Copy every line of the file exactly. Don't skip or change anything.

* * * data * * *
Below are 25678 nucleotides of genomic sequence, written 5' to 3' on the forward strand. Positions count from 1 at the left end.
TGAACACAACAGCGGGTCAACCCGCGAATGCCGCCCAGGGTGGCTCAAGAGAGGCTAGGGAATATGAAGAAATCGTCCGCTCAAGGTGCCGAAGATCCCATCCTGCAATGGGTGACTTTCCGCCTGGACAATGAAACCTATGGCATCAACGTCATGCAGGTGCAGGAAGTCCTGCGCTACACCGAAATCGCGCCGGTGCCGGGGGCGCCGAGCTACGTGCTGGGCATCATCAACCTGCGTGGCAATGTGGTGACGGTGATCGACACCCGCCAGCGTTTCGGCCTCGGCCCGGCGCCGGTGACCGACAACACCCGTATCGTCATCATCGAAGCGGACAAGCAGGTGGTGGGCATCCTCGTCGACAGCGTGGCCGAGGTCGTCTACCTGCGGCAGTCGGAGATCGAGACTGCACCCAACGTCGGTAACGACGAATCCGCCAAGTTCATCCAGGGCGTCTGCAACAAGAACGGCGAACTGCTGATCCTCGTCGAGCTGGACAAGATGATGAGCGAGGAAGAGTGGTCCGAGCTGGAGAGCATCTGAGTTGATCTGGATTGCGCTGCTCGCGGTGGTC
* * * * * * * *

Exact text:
Below are 25678 nucleotides of genomic sequence, written 5' to 3' on the forward strand. Positions count from 1 at the left end.
TGAACACAACAGCGGGTCAACCCGCGAATGCCGCCCAGGGTGGCTCAAGAGAGGCTAGGGAATATGAAGAAATCGTCCGCTCAAGGTGCCGAAGATCCCATCCTGCAATGGGTGACTTTCCGCCTGGACAATGAAACCTATGGCATCAACGTCATGCAGGTGCAGGAAGTCCTGCGCTACACCGAAATCGCGCCGGTGCCGGGGGCGCCGAGCTACGTGCTGGGCATCATCAACCTGCGTGGCAATGTGGTGACGGTGATCGACACCCGCCAGCGTTTCGGCCTCGGCCCGGCGCCGGTGACCGACAACACCCGTATCGTCATCATCGAAGCGGACAAGCAGGTGGTGGGCATCCTCGTCGACAGCGTGGCCGAGGTCGTCTACCTGCGGCAGTCGGAGATCGAGACTGCACCCAACGTCGGTAACGACGAATCCGCCAAGTTCATCCAGGGCGTCTGCAACAAGAACGGCGAACTGCTGATCCTCGTCGAGCTGGACAAGATGATGAGCGAGGAAGAGTGGTCCGAGCTGGAGAGCATCTGAGTTGATCTGGATTGCGCTGCTCGCGGTGGTC